This seems to be the bull market everyone loves to hate. Maybe it’s because many have consistently underestimated the expected return of stocks since the financial crisis of 2008. Others may resent this bull market because they missed large portions of the move. Some may even feel that it is undeserved or, worse, an illusion propped up by steroids injected into the economy by the Federal Reserve when it initiated quantitative easing
in March 2009. Putting aside for a moment how, and when, this bull market may end, investors wishing to deal with the world as it is—and not as it ought to be—have to concede a simple fact: Over the last five years, stocks, as measured by the S&P 500 Index
, have outperformed government bonds, corporate credit, commodities, gold, silver and, of course, cash. And with interest rates
still near zero, and evidence that the economy could strengthen from here on out, a real risk facing investors may actually be lowering their equity exposure prematurely, particularly if this bull market has another few years left in it. And I think it does.
The first reason is that the fundamentals underpinning this bull market remain strong.
The U.S. stock market discounts an amazing amount of information every day, but ultimately it trades in aggregate1
as a multiple of two important income streams: the earnings generated by corporate America and the cash dividends
U.S. companies pay to shareholders. After seeing a lull in earnings growth in the first half of 2013, profits of U.S companies increased about 9% from this time last year.2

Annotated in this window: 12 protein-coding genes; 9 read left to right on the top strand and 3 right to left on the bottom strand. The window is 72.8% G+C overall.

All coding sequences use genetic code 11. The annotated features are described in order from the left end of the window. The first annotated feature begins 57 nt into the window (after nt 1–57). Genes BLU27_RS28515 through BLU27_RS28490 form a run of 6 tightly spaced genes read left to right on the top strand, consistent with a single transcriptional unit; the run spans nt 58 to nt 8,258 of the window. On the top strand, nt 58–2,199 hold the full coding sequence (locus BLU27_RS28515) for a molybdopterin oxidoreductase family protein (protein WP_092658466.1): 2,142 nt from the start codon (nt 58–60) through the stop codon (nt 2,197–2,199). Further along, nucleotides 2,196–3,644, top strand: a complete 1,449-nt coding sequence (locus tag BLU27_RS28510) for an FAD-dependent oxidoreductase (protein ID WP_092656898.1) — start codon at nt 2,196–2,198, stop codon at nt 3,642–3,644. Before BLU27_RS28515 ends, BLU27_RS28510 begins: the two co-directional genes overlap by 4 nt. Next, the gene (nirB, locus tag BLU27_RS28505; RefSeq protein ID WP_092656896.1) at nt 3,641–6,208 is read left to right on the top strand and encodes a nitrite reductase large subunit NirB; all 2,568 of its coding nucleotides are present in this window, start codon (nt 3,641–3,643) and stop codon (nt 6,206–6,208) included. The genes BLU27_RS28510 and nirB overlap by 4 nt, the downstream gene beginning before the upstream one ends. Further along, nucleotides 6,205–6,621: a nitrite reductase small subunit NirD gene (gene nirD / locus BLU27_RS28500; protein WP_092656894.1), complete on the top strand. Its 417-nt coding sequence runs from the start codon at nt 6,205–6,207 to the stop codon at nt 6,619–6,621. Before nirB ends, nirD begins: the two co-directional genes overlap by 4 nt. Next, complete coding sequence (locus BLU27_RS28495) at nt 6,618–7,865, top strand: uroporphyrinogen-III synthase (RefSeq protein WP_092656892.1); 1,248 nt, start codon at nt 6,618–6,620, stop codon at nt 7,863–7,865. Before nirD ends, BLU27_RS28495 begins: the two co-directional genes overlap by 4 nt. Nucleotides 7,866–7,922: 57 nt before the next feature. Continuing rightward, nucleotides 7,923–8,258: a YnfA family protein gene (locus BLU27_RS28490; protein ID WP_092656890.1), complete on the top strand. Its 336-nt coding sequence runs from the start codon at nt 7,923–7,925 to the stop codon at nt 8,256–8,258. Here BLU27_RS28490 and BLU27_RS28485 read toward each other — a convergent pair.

And aggregate dividend growth, a key component of the total return of any equity market, has been robust in recent years. Dividends paid by companies in the S&P 500 grew 12% over the past year, and by double digits annualized over the past three years.3
In December, WisdomTree projected
that the 1,400 companies that define the U.S. dividend segment of the market would increase regular cash dividends by roughly 11% in the year ahead, based on their most recently declared dividends per share. With aggregate dividends
and aggregate earnings both at all-time highs in the U.S., we should not be surprised that major U.S. stock indexes are flirting with new peaks. Interestingly, when the S&P 500 Index sold off early this year, it found support at about 16 times trailing operating earnings, a reasonable valuation
in this low interest rate environment.
The second reason is that the economy, despite the slow-motion recovery, is healing.
Gross domestic product (GDP)
growth picked up in the second half of 2013, and consensus estimates call for the U.S. economy to grow between 2.5% and 3.0% in 2014. Consumer confidence and new orders, which impact business confidence, are back to where they were in 2008, before the financial crisis. And although January’s frigid weather makes the most recent economic data murky, the trend since 2010 for building permits, housing starts, consumer spending, average weekly hours worked and initial jobless claims all reinforce the view that the economy is on much stronger footing than it was just a few years ago. After years of losing manufacturing jobs, manufacturing payroll in the United States has increased in 30 of the last 37 months, with 21,000 new manufacturing jobs added in January alone. And although the last two payroll numbers have disappointed, it’s worth noting that employment growth still averaged 194,000 per month in 2013. At that pace of job creation, non-farm payroll—which presently stands at 137.5 million—will likely hit a new all-time high a few months from now. At that point, our $16 trillion economy will likely consist of more employed Americans than ever before, with the highest aggregate levels of personal income and consumer spending in the country’s history. That could be the point when consensus opinion tilts toward the notion that the ingredients for a self-sustaining recovery are in place. And because GDP growth has been slower than average coming out of the last recession, five years into the recovery the nation still has considerable slack in the labor market. This sets up a scenario where the economy can continue to make steady GDP gains for some time before driving up labor costs to levels that could trigger meaningfully higher levels of inflation.